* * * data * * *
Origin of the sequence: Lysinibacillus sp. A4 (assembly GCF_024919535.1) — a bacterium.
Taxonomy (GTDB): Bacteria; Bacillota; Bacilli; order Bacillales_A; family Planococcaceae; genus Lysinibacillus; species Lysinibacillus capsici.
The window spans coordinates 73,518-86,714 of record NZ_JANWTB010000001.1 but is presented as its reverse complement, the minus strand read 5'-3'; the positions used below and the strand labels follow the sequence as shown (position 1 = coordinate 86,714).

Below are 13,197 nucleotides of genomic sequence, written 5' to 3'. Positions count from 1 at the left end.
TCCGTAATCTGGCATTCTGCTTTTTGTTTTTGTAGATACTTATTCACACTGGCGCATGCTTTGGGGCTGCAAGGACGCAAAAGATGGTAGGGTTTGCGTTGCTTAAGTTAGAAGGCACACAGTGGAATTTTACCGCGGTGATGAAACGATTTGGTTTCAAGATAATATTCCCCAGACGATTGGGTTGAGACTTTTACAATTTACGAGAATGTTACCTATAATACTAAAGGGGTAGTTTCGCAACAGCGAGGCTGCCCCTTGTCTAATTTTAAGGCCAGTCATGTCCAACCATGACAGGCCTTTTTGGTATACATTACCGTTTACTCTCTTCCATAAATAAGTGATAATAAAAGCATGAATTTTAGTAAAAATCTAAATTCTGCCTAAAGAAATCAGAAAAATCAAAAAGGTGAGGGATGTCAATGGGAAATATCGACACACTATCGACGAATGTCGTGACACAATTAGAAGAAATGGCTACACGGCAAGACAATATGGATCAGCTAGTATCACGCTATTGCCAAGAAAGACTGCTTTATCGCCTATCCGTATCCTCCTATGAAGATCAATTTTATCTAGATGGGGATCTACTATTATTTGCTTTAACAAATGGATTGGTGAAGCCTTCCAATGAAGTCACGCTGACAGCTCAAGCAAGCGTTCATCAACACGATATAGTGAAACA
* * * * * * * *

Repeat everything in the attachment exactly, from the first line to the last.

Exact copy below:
Origin of the sequence: Lysinibacillus sp. A4 (assembly GCF_024919535.1) — a bacterium.
Taxonomy (GTDB): Bacteria; Bacillota; Bacilli; order Bacillales_A; family Planococcaceae; genus Lysinibacillus; species Lysinibacillus capsici.
The window spans coordinates 73,518-86,714 of record NZ_JANWTB010000001.1 but is presented as its reverse complement, the minus strand read 5'-3'; the positions used below and the strand labels follow the sequence as shown (position 1 = coordinate 86,714).

Below are 13,197 nucleotides of genomic sequence, written 5' to 3'. Positions count from 1 at the left end.
TCCGTAATCTGGCATTCTGCTTTTTGTTTTTGTAGATACTTATTCACACTGGCGCATGCTTTGGGGCTGCAAGGACGCAAAAGATGGTAGGGTTTGCGTTGCTTAAGTTAGAAGGCACACAGTGGAATTTTACCGCGGTGATGAAACGATTTGGTTTCAAGATAATATTCCCCAGACGATTGGGTTGAGACTTTTACAATTTACGAGAATGTTACCTATAATACTAAAGGGGTAGTTTCGCAACAGCGAGGCTGCCCCTTGTCTAATTTTAAGGCCAGTCATGTCCAACCATGACAGGCCTTTTTGGTATACATTACCGTTTACTCTCTTCCATAAATAAGTGATAATAAAAGCATGAATTTTAGTAAAAATCTAAATTCTGCCTAAAGAAATCAGAAAAATCAAAAAGGTGAGGGATGTCAATGGGAAATATCGACACACTATCGACGAATGTCGTGACACAATTAGAAGAAATGGCTACACGGCAAGACAATATGGATCAGCTAGTATCACGCTATTGCCAAGAAAGACTGCTTTATCGCCTATCCGTATCCTCCTATGAAGATCAATTTTATCTAGATGGGGATCTACTATTATTTGCTTTAACAAATGGATTGGTGAAGCCTTCCAATGAAGTCACGCTGACAGCTCAAGCAAGCGTTCATCAACACGATATAGTGAAACA